It’s not a million, but 7,900* comes pretty close. That’s if you’re using a measuring stick that also assesses commitment, fidelity, compassion and community. Because looking at the performance of the Wilton Cure-iors, in their communal first-year effort to raise money in the fight against pediatric cancer, you’d have to say we ran a million miles and back.
This was all for the campaign that Alex’s Lemonade Stand Foundation started for the first time this year, for September’s “Pediatric Cancer Awareness Month.” The Foundation recruited teams and individuals to run or walk up to 100 miles each during the month in an effort to raise money donations as well as awareness. ALSF organizers hoped that if they could sign up 10,000 runners to run 100 miles each, they could reach a national collective goal of 1,000,000 miles run combined.
As of 11:59 p.m. Monday, Sept. 30, the last “official” day in the month-long campaign, Wilton’s team of 90-plus members had run 7,900 miles and had raised more than $39,000–on paper, making them the number-one team in terms of total dollars raised nationally. Both numbers will definitely be greater than that when everything is said and done. Team captain, Jeff Snyder, a Wilton resident whose 12-year-old daughter, Kennedy, has been fighting spinal cord cancer for the last 10 years, said he was completely blown away by the results.
“It is inspiring–that’s the one word that sums up the feeling I have when I look back on the efforts of all the participants that have taken part in our month-long challenge. I want to thank them for positioning the Wilton Cure-iors as the number one fundraising team in the country. If you look at the teams that ran more miles than we did, it’s because they got pledges from entire schools and track teams. Ours were fought one mile at a time, one person at a time. But the biggest shout-out has to go to our supporters. Because of them, we are the number one team in the country and collectively our team will surpass $50,000 in donations. That’s right…$50,000.”*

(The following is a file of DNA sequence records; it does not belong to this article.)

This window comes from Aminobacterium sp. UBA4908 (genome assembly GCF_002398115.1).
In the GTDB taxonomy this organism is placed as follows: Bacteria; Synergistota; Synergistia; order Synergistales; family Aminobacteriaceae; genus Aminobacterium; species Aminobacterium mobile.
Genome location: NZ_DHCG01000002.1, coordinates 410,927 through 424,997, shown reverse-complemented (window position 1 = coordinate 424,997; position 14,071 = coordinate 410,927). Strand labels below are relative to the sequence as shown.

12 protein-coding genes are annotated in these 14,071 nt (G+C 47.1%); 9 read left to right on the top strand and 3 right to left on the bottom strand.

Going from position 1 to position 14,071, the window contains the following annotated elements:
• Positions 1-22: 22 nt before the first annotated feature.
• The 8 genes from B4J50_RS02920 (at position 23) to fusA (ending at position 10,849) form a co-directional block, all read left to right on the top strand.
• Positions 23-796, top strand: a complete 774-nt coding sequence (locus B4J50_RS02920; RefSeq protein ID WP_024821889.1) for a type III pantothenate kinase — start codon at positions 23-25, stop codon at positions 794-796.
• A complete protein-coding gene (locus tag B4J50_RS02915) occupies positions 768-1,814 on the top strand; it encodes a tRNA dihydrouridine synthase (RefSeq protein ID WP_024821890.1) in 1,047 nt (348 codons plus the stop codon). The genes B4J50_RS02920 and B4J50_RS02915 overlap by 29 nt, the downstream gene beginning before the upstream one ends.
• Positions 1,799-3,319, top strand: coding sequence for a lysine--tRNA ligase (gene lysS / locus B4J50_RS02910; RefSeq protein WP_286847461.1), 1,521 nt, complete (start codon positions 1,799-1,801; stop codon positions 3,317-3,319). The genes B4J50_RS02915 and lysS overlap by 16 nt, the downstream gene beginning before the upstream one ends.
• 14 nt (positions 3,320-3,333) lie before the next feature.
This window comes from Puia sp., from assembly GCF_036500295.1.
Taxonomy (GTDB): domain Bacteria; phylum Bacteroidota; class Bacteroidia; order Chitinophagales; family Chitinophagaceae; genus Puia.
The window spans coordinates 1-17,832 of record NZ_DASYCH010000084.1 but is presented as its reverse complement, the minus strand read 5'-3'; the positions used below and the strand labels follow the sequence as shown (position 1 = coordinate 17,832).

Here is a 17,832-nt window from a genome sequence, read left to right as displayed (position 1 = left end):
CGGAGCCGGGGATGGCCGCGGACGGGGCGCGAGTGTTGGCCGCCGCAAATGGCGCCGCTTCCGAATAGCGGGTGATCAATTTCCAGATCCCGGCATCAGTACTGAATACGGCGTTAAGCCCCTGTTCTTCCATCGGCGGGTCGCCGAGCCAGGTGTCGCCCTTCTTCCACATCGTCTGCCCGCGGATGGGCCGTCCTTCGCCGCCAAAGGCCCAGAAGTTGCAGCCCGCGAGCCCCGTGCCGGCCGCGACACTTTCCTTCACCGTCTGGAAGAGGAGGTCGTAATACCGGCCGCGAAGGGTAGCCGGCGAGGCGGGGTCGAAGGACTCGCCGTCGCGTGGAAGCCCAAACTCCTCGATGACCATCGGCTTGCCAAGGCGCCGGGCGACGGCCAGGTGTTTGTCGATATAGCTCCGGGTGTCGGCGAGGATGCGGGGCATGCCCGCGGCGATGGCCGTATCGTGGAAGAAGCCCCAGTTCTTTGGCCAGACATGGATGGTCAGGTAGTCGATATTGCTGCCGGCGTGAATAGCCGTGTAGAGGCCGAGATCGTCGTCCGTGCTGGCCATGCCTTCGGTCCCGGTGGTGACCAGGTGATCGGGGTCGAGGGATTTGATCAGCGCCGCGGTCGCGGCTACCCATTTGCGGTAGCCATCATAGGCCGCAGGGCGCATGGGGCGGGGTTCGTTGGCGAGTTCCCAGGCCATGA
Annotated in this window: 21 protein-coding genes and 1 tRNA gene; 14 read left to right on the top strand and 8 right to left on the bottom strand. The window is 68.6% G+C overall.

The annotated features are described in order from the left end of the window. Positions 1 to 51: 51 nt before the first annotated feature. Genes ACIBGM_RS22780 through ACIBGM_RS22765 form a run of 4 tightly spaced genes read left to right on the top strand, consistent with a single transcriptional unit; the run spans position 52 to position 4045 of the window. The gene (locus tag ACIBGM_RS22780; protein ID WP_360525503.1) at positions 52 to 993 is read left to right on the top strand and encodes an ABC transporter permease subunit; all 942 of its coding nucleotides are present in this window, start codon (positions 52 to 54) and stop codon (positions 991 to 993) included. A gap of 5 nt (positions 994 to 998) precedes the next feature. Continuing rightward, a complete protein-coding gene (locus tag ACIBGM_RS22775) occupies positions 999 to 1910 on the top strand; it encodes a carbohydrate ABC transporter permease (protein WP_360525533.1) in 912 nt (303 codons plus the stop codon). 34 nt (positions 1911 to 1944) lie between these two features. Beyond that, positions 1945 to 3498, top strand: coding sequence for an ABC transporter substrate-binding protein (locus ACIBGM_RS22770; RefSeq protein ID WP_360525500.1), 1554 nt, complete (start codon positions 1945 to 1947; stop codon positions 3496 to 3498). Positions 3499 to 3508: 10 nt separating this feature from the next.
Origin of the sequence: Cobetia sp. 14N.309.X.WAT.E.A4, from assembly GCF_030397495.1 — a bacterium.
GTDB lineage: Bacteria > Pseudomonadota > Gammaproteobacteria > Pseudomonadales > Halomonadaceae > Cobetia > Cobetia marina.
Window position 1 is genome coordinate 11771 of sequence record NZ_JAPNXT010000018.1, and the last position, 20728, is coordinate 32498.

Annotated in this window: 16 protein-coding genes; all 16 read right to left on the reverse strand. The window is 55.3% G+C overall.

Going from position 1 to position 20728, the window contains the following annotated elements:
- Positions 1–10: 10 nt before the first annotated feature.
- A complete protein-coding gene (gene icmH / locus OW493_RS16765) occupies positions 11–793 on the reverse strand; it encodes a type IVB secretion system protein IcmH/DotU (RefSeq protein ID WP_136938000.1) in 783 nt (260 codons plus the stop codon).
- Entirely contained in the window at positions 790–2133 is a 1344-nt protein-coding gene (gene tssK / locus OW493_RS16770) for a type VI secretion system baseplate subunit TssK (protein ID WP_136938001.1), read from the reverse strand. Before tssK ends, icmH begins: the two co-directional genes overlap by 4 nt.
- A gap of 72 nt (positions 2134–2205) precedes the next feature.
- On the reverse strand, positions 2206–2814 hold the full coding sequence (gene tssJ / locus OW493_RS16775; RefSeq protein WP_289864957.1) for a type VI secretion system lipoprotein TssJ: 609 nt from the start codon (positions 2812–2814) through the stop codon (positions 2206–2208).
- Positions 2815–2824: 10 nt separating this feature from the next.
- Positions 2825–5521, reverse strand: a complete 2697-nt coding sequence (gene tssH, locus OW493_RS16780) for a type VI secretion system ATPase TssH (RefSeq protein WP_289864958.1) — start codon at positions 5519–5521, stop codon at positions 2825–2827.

The effort has shown the Snyder family that they and other families facing a child’s cancer diagnosis that they have the support of so many people they don’t even know.
“As a parent of a child battling cancer, you realize that you can’t go down this road alone. You need support from others to help carry you through the hard times, to cheer you on and motivate you to keep up the fight. We are so lucky to be here in Wilton. The passion, energy and words of encouragement have really raised our collective spirit. It really makes you feel that you not only have a fighting chance, but you have a good shot to beat this thing,” Snyder said.
There were countless examples, Synder said, of the kind of dedication and action that buoyed his spirits through the entire event. But one overriding thing made an impression on him.
“You know what’s incredibly humbling? The number of people that have reached out to me to thank me for this. I’ve heard people never thought they could achieve such strenuous goals, and they’ve pushed themselves these past few weeks to reach their own personal goals. To have a grassroots movement start like this, and just catch fire with so many people signing up and logging in a few to a hundred miles to hit the milestone that we have achieved is just incredible. Just this morning, I got a call from someone who decided to run to work today, the last day of the challenge. He felt so good, he kept running–and running. By 9 a.m., he logged in 13.1 miles–an entire half marathon. Just 30 days ago, his longest run was five miles. Wow!”
While the national campaign fell short of it’s own lofty million-mile goal in its first year, ALSF organizers were still pleased with the kind of effort they saw–in Wilton, across the U.S. and around the globe as well. “We’ve raised more than $300,000 to date, and logged more than 194,000 miles. I’m guessing we’ll see a jump Tuesday with people logging last minute miles. We plan to allow people to manually add miles until October 15 so they can get caught up,” explained Jenna Jackson, fundraising team manager at ALSF. What’s more, there were 4,789 participants, taking part from 50 states and even 18 different countries.
Snyder is already looking forward to organizing Wilton’s team next year. “I hope everyone is willing to come back to rise to the occasion and join me again in the 2014 Million Mile Run. Every September is Pediatric Cancer Awareness month and it’s important to remember and educate others how under-funded this sector is. I would love to see our team grow even larger.”
Not bad for a first year. And for Wilton, it was better than “not bad”; it was extraordinary.
*The total number of miles and dollars raised by the Wilton Cure-iors will continue to grow, as soon as final miles are logged and the deadline for donations is reached. In addition, the final tally will reflect the dollar-for-mile match pledges by Snyder’s company, InspiraMarketing, and LogicSource, the Norwalk-based company owned by Wilton Cure-ior team member, Dave Pennino.